Theoretically, all influencers should be using business accounts, so they’ll still be able to self report these stats. That does mean that partner brands would be reliant on second-hand information, which could potentially be manipulated, but with the capacity to still view a list of those who’ve liked any post, even without a summary count, as well as access to other elements like total followers and comments, the loss of like counts shouldn’t have a major impact.
And while this will likely be updated, it is worth noting that, as of right now, total like counts are still viewable in all regions via the desktop version of the app.
Again, that’s probably just an oversight, which you would expect to be corrected at some stage, but worth noting either way.
At the end of the day, there are various other measures which people can use to measure their social resonance beyond post likes. And when you also consider the potential positives of Instagram removing like counts, it may just be something that we should all be getting behind.
Various reports have detailed the use of ‘fake instagram’ or ‘finsta’ accounts by teenagers – under increasing pressure to post pristine, polished, like-worthy Instagram images, teens have also been setting up private, secondary accounts where they can feel free to share their goofy, unflattering, silly images, without fear of criticism or judgment.
As outlined in this Medium post by Eric Herber (from 2015):
“I first heard the term ‘finsta’ a few months ago, my friend, Caroline, pulled out her phone, we snapped a funny selfie and she immediately uploaded it to Instagram. I was horrified, how could she post a selfie of me onto Instagram without asking! She didn’t add a filter, she didn’t have a clever caption, and it wasn’t a photo I wanted everyone I know to see! I immediately said did you really just post that, she then told me don’t worry I only put it on my finsta.”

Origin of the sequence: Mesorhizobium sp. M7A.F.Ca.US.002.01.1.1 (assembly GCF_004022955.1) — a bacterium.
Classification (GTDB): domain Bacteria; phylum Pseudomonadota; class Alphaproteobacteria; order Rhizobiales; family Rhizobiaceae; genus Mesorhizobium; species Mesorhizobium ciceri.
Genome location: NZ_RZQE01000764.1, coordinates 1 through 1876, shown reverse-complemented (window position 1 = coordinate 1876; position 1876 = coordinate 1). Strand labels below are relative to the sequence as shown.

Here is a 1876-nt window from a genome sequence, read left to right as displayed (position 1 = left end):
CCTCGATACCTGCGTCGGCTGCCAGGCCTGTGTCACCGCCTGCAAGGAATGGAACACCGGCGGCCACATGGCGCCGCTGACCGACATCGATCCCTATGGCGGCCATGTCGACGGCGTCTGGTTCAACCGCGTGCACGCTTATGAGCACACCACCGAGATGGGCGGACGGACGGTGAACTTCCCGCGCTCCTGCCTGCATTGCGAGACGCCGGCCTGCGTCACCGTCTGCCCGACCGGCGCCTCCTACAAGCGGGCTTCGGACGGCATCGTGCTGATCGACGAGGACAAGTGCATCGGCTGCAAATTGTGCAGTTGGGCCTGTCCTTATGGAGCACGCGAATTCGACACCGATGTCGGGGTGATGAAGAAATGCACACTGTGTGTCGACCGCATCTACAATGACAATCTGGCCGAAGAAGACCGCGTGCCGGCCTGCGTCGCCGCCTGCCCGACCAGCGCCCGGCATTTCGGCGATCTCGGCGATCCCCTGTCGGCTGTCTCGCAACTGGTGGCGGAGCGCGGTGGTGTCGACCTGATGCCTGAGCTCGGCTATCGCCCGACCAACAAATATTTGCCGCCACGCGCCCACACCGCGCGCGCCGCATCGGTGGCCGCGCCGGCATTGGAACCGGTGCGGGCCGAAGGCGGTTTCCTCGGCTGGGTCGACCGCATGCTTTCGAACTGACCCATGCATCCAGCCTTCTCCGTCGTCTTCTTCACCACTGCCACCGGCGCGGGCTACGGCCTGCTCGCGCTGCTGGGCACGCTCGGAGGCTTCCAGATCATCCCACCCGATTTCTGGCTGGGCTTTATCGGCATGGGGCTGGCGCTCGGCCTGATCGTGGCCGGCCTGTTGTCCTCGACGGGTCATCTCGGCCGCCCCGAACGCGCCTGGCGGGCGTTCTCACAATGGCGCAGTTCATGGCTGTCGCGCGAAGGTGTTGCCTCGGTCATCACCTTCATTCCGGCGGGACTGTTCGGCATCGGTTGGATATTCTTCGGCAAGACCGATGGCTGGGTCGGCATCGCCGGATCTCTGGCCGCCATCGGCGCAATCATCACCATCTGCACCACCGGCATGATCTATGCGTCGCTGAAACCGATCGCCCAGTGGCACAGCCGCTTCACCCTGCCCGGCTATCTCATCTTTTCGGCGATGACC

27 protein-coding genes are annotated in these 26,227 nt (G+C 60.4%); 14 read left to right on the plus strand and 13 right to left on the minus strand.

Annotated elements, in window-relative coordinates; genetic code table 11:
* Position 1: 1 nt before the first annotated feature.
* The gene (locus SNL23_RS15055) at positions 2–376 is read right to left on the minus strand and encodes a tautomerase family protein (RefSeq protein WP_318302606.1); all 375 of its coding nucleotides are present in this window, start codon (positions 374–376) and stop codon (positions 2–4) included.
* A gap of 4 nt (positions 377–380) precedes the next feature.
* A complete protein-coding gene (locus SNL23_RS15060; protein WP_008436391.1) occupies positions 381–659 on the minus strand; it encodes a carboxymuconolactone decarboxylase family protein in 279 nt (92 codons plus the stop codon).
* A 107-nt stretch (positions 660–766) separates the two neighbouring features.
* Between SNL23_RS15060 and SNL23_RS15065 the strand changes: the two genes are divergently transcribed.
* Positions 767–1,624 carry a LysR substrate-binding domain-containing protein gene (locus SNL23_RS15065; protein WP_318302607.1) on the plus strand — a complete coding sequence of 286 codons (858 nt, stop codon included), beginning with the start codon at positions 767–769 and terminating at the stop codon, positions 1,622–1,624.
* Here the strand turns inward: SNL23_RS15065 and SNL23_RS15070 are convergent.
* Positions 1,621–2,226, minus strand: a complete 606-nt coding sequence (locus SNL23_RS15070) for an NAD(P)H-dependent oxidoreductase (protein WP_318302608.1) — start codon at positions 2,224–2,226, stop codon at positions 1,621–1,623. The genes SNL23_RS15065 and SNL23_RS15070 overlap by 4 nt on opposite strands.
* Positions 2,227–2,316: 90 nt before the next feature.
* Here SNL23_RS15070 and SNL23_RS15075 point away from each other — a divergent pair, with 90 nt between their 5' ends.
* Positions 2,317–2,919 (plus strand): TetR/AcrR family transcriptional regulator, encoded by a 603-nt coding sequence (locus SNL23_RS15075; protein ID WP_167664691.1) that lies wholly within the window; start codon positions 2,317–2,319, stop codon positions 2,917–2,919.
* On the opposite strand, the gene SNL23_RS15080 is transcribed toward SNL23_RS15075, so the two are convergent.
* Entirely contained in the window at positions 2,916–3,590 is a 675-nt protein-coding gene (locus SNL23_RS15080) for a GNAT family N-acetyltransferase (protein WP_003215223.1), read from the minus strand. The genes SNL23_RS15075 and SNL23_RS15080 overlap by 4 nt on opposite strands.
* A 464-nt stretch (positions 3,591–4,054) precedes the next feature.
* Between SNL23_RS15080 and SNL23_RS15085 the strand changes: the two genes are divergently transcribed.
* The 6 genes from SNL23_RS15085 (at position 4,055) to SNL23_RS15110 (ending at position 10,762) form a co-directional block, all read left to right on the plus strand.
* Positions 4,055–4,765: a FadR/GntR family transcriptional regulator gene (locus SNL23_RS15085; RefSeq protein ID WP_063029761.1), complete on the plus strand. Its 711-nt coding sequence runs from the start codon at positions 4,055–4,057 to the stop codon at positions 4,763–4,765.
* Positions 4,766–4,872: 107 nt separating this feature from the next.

Herber goes on to explain the importance of Instagram to younger users:
“When I post a photo on Instagram I know that just about every person I am connected to in the real life will see my photo, decide whether or not to like it, and then judge me subconsciously. Because of this, Instagram is seen as a huge stressor for many teenagers. Your Instagram defines who you are.”
You can see, then, how eliminating like counts, even if it may seem like a relatively small move in more general terms, could have a major impact.
Indeed, a study conducted by The UK Royal Society for Public Health back in 2017 found that Instagram was the worst social media network for mental health and wellbeing among teens and young adults, with the platform closely linked to issues with anxiety, depression, bullying and FOMO.
It might take a little more work for influencers and potential partners to both showcase and measure their on-platform performance without like counts, but if Instagram can make inroads on these concerns through such a change, that seems a very a small price to pay.
As Mosseri himself has noted:
“We will make decisions that hurt the business if they help people’s well-being and health”
It might be annoying, it might take some getting used to. But if it helps relieve the stress on vulnerable users, so be it.